Rushing to Court or Rushing to Judgment?
Should lis pendens also result in denying recognition to judgments issued by foreign courts seized second?
No, ruled the French Supreme court for civil and criminal matters (Cour de cassation) in a case involving a French court and an American court. A Franco-American couple was breaking up. The French husband initiated divorce proceedings in Toulouse, France, on October 28, 2005. A month later, on November 21, 2005, the American wife also sought divorce before a Massachusetts Court. The American court was seized second, but it caught up and delivered a divorce judgment much before the French court, on August 16, 2006. The woman sought recognition of the American judgment in France. In May 2008, the Toulouse court held that the foreign jugdment was entitled to be recognized in France, and thus terminated the French proceedings.
Under the French common law of jurisdiction, the rule of lis pendens applies to proceedings initiated first in a foreign country. When this happens, French courts may decline jurisdiction if an eventual jugdment of the foreign court would be recognized in France.
Here of course, the situation is different, as the French court was seized first. The question is therefore whether lis pendens could produce an indirect effect. One of the requirements for the recognition of foreign judgments is that the foreign court have jurisdiction from the perspective of the French legal order. Could a foreign court seized second lack such jurisdiction because it ignored French proceedings initiated first? Until 2006, there was no real need to answer this question, since the mere fact that the party who would resist recognition was French was enough. However, article 15 of the Civil Code is no bar anymore to the recognition of foreign judgments in France.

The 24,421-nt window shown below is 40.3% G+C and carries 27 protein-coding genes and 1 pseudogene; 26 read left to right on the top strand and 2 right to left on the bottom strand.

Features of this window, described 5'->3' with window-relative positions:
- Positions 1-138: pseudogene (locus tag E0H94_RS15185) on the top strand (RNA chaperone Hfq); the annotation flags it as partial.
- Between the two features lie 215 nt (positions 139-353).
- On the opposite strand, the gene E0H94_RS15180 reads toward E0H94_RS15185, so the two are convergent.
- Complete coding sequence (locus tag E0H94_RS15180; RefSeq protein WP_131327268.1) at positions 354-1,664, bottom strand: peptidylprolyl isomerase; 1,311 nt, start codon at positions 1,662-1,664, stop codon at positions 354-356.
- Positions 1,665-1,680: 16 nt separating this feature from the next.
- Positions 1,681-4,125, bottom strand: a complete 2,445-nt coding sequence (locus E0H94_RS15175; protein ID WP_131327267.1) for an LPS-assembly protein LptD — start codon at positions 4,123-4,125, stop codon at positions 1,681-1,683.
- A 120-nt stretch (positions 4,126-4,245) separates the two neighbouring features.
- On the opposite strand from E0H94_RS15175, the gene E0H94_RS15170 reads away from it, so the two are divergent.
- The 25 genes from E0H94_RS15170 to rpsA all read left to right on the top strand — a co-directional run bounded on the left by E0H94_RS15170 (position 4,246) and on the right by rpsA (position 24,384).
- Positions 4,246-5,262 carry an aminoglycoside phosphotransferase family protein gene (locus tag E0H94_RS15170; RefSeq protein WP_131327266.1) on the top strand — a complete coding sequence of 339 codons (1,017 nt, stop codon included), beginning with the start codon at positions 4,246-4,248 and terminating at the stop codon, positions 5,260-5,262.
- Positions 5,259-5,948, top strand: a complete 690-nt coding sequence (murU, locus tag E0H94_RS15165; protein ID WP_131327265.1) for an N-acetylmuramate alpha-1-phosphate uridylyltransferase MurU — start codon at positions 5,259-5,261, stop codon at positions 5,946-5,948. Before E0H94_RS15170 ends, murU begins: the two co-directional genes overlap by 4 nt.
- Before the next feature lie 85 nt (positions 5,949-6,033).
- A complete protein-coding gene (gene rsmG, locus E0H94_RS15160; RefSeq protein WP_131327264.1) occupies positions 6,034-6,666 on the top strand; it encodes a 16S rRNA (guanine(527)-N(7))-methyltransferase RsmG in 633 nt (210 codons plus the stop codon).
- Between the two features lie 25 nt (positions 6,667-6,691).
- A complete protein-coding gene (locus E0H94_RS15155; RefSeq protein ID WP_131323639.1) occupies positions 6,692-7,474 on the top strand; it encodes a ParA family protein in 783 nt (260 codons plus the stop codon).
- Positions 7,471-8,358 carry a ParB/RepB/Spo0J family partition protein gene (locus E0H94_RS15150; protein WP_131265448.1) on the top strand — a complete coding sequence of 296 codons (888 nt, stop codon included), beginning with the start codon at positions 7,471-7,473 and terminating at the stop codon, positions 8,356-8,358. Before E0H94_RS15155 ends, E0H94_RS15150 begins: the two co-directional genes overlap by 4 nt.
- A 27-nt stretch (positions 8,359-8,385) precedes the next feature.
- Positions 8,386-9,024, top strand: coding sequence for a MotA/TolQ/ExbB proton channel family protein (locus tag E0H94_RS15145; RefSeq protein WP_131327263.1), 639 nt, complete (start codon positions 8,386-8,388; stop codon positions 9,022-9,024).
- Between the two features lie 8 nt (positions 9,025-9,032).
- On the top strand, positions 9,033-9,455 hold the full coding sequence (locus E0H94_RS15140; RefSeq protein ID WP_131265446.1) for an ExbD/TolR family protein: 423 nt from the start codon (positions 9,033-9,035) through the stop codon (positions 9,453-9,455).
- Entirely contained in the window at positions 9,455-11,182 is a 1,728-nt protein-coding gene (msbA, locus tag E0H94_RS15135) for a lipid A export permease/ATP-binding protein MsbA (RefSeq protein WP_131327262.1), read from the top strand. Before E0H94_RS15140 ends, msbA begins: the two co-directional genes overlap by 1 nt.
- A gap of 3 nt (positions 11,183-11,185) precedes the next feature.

In a judgment of 30 September 2009, the Cour de cassation confirmed the judgment of the Toulouse court. It merely applied the traditional requirements of the French common law of judgments and found that the American judgment deserved recognition. With respect to the lis pendens situation, it held that it was irrelevant.
Conclusion: what really matters when you might be, or even have been, sued before a French court is not to rush to court, but to rush to judgment.
Without having read the judgment, the French court’s focus on the date of judgment rather than date of commencement/institution seems problematic for the reason that the former (unlike the latter) is, to a large extent, out of the parties’ control. It is also inconsistent with the principle of discouraging parallel proceedings (recognised in Australian courts), to avoid the risks of inconsistent outcomes and to judicial comity, and reduce unnecessary legal costs.
I see your point, but what is the alternative? If the French court had denied recognition to the American judgment for being the court seized first, the result would have been that the French proceedings would have continued and eventually led to a French judgment. But the American jugdment would remain, and you would have a French judgment on the top of it. So the French rule might not discourage parallel litigation, but at least it avoids conflicts of decisions.
Agreed Gilles. The decision seems sound when one considers the French husband’s failure to seek a stay of the American proceeding on the basis of the lis alibi pendens principle: Seguros Del Estado SA v Scientific Games Inc  USCA11 319; 262 F3d 1164. By the time it got to the stage of recognising the foreign judgment, the French court’s hands were tied.
This type of forum shopping and divorce tourism should not have been upheld by the French Court. If the wife had already received service of papers for the French action, either the American courts should have declined jurisdiction on her suit (assuming the husband was savvy enough to bring this to the American or even French court’s attention) or the French courts should have declined to enforce the American judgment. This is a very bad precedent. This sends the message to forum shoppers – particularly those with deep pockets – that if they don’t like their odds in the French jurisdiction they can just run off and commence a parellel action someplace else, like America, and have the French courts be bound by what happens in the second jurisdiction (even if the French action was commenced first). This creates confusion, inconsistency and inequity not only between the parties, but between the laws of both countries.